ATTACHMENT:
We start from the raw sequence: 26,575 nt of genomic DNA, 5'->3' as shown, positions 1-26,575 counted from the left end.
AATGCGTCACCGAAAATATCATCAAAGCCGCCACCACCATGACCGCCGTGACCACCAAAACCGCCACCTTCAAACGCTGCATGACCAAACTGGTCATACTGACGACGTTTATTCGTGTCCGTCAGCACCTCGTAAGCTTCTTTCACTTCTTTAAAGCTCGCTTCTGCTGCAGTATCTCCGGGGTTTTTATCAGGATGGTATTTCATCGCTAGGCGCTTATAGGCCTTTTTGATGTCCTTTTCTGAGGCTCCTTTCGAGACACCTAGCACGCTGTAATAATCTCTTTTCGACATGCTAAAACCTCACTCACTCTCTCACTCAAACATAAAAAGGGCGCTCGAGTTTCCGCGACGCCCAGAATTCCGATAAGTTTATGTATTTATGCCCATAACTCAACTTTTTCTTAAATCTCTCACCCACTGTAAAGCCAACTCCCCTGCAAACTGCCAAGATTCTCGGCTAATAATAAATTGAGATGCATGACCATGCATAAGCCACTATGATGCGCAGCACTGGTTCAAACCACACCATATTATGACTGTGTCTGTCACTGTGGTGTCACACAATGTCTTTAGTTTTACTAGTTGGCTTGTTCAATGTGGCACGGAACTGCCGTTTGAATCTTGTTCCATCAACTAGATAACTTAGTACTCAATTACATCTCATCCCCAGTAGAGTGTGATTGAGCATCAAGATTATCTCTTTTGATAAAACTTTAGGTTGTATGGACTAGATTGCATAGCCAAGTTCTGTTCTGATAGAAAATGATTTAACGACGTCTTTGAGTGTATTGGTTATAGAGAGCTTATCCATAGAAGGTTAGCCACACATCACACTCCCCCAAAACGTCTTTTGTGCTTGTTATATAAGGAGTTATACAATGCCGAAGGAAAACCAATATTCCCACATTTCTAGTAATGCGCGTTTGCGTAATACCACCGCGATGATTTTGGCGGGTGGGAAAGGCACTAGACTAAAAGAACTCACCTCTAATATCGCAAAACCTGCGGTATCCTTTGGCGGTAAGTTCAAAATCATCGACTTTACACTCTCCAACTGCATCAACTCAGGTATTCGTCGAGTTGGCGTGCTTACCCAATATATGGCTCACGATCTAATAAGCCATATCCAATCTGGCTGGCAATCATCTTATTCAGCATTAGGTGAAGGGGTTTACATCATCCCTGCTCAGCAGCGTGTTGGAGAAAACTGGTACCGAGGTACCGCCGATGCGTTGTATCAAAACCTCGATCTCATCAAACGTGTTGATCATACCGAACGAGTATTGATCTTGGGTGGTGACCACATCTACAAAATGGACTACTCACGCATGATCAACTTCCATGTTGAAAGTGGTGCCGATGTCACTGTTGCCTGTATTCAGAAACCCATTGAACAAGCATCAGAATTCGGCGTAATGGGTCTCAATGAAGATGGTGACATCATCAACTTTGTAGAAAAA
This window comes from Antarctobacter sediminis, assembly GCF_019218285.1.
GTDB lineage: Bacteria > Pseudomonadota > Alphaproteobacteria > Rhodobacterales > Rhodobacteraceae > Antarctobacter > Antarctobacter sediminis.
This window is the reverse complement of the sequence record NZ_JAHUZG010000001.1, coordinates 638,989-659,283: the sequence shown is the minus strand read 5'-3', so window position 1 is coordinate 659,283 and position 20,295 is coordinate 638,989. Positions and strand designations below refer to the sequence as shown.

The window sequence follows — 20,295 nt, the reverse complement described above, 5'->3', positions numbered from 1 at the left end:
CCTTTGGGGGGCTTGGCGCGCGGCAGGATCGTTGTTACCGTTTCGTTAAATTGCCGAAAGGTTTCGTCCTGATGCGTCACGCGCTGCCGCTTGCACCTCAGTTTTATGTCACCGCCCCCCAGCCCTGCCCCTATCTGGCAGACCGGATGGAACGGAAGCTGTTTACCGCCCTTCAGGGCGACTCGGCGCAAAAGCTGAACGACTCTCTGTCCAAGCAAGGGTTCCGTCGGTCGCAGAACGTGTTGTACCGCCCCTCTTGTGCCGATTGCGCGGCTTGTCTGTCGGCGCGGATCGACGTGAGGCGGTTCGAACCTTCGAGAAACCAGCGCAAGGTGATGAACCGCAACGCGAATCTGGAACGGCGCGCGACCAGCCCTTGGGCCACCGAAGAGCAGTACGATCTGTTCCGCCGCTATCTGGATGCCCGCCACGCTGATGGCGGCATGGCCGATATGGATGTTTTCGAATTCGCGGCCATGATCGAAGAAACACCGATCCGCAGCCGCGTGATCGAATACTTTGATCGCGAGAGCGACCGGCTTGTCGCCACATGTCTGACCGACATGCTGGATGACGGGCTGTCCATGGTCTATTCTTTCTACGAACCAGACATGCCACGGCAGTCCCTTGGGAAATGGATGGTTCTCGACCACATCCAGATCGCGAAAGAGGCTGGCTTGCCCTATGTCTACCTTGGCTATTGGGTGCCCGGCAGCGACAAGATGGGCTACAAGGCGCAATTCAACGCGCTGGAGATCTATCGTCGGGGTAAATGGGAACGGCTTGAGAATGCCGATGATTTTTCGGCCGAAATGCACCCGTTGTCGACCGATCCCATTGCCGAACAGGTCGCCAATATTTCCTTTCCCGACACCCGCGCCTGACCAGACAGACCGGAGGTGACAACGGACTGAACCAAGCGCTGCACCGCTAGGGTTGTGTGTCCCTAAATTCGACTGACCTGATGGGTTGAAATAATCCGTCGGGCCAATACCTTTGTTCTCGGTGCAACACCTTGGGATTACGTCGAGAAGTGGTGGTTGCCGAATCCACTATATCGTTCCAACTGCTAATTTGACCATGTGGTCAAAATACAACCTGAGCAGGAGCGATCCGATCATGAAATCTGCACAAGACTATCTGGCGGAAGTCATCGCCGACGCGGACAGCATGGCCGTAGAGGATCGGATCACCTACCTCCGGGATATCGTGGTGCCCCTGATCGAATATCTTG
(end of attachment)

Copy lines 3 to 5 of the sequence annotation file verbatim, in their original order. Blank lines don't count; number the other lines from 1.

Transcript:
This window comes from Antarctobacter sediminis, assembly GCF_019218285.1.
GTDB lineage: Bacteria > Pseudomonadota > Alphaproteobacteria > Rhodobacterales > Rhodobacteraceae > Antarctobacter > Antarctobacter sediminis.
This window is the reverse complement of the sequence record NZ_JAHUZG010000001.1, coordinates 638,989-659,283: the sequence shown is the minus strand read 5'-3', so window position 1 is coordinate 659,283 and position 20,295 is coordinate 638,989. Positions and strand designations below refer to the sequence as shown.